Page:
• Malt liquor — Eight to nine fluid ounces (seven percent alcohol)
  • Table wine — Five fluid ounces (12 percent alcohol)
  • Fortified wine — Two to three fluid ounces (17 percent alcohol)
  • 80-proof hard liquor — 1.5 fluid ounces (40 percent alcohol)

Depending on the type of hard liquor or mixed drink recipe, one mixed drink may include three or more standard drinks. Hard liquor includes rum, vodka, whiskey, gin, and other spirits.

What Are Binge Drinking and Heavy Drinking?

There are several forms of alcohol abuse, and each is characterized by drinking too much alcohol. Alcohol abuse increases the risk of alcoholism and other health problems. Heavy drinking and binge drinking are both forms of alcohol abuse.

Binge drinking is considered five or more standard drinks for men and four or more standard drinks for women in about two hours. Binge drinking is any alcohol consumption that brings a person’s blood alcohol concentration (BAC) to a level of 0.08 or higher. It is a leading cause of alcohol poisoning in the United States.

Heavy drinking for men is 15 drinks or more in a week, and for women, it’s eight drinks or more in a week. Heavy drinking may also include binge drinking on five or more days in a month. It can cause problems with the heart, brain, liver, and other organs.

Alcohol Use in the United States

Alcohol use is a serious problem in the United States, and it takes the lives of more than any other drug. There are an estimated 18 million adult Americans who suffer from an alcohol use disorder. Abusing alcohol increases the risk of injury, car accidents, suicide, assault, homicide, and other alcohol-related crimes. Alcohol contributes to as many as 88,000 deaths every year in the United States.

Signs and Symptoms of Alcohol Use

Most people don’t realize that their drinking has become a problem until they’ve developed some form of alcohol use disorder. Knowing the signs of an alcohol use disorder may help an individual get the treatment they need and avoid the long-term effects of alcohol use.

A person has an AUD if they experience two or more of the following symptoms:

  • Drinking more or for a longer period than intended
  • Wanting to cut down or stop drinking, or tried to but couldn’t
  • Spending a lot of time drinking or recovering from drinking
  • Feeling a strong need or urge to drink
  • Finding that alcohol often interferes with family life, job, or school
  • Continuing drinking even though it is causing trouble with family or friends
  • Giving up or cutting back on activities to drink alcohol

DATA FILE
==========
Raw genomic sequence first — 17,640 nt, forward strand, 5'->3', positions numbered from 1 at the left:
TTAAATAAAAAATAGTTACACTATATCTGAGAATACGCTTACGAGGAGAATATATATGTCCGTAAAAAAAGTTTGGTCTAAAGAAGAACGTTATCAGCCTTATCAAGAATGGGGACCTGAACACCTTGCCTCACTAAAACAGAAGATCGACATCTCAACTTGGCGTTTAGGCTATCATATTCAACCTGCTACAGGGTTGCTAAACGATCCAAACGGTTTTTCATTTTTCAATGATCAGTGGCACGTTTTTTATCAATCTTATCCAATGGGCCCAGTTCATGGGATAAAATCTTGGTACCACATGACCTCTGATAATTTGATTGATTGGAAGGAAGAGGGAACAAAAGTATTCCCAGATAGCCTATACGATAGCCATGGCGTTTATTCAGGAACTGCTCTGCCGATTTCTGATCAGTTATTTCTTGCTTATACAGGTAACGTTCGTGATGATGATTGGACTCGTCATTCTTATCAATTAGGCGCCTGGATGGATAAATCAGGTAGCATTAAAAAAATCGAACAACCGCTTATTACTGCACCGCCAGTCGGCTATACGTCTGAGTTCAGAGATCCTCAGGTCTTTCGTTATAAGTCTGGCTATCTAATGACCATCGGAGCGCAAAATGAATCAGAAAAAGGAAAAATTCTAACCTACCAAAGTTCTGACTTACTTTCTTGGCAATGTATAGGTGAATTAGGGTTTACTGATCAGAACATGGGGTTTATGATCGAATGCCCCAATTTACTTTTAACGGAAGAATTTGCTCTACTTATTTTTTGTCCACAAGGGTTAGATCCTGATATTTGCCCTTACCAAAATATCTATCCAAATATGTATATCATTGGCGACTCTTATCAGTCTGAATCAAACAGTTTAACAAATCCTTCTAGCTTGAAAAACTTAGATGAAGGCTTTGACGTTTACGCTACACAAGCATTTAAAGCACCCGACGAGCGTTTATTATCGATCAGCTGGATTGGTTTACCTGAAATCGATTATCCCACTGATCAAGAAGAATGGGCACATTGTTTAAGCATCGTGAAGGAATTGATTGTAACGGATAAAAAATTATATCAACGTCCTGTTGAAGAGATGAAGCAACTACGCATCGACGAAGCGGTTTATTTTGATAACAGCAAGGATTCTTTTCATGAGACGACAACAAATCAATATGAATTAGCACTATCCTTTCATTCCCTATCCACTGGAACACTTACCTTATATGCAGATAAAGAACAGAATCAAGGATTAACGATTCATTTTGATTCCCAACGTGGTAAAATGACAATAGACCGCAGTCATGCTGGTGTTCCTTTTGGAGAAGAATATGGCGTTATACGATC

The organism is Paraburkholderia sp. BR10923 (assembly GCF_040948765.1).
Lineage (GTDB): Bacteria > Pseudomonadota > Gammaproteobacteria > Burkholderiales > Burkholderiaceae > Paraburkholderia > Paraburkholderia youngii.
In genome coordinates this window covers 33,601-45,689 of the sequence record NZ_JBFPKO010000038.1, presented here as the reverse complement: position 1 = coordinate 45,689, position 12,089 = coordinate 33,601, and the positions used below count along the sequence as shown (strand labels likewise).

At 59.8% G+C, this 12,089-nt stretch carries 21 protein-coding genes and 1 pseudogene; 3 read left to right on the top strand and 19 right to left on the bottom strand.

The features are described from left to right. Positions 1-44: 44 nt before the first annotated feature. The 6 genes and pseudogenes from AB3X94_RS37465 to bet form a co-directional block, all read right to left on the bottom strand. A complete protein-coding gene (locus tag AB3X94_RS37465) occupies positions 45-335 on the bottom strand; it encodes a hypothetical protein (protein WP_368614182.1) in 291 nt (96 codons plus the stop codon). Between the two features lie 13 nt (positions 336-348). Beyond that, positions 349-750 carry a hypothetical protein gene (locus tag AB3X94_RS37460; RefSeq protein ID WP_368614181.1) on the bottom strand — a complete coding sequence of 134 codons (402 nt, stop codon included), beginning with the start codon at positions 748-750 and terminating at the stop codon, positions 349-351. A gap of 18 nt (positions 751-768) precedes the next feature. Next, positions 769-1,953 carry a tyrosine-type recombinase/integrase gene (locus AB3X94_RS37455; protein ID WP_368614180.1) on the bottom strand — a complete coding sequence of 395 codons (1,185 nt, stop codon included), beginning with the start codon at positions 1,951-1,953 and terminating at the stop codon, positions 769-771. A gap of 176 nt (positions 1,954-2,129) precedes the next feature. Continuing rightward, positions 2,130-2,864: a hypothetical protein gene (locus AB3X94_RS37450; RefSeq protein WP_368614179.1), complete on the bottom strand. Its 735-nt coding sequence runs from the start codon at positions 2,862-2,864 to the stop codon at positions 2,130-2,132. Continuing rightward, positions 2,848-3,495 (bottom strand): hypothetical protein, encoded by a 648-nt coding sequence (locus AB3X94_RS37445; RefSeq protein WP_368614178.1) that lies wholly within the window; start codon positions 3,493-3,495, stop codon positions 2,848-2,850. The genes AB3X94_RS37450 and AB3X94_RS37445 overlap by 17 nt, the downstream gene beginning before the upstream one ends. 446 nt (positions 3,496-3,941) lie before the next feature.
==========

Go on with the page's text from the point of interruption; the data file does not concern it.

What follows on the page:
• Getting into dangerous situations while intoxicated or afterward
  • Continuing drinking even though it is causing depression or anxiety or adding to another health problem
  • Having to drink more alcohol to feel the same effects (tolerance)

Loss of control over alcohol consumption, withdrawal, cravings, and alcohol tolerance are all indicators of alcohol dependence.

Symptoms of Alcohol Withdrawal

Another common symptom of alcohol abuse is having withdrawal symptoms when alcohol is wearing off.

Alcohol withdrawal symptoms may include:

  • Trouble sleeping
  • Shakiness
  • Anxiety and depression
  • Restlessness
  • Nausea

In severe cases of alcohol withdrawal, people may experience fever, seizures, delirium tremens, and hallucinations. Alcohol affects each person differently, and no two cases of alcohol use disorder are exactly the same. Additionally, because it is rarely possible to determine how severe the symptoms will be until the individual is in the midst of withdrawal, it is often best to complete withdrawal under medical supervision.

Medically-assisted detoxification is the safest way to treat alcohol withdrawal and avoid any complications that come with it. Alcohol withdrawal can be fatal if left untreated. A medically-assisted alcohol detox provides a person with all the necessary tools to rid their body of harmful chemicals and overcome their physical addiction to alcohol.

After successful detoxification, an individual is ready to recover from the mental, behavioral, emotional, and spiritual damage of alcohol use.

Seek Support at Vertava Health Today

An individualized treatment plan at Vertava Health treats alcohol use as it applies to each patient. Alcohol use disorder is a progressive illness, which means that if left untreated, it has a high potential of worsening. When you come to our treatment center, we will create a treatment plan based on your needs. We offer a range of therapeutic options, including:

  • Dialectical behavior therapy (DBT)
  • Family therapy
  • Animal-assisted therapy
  • Cognitive-behavioral therapy (CBT)
  • Adventure therapy

Contact Vertava Health at 888.601.8693 to find the alcohol addiction treatment program that’s right for you.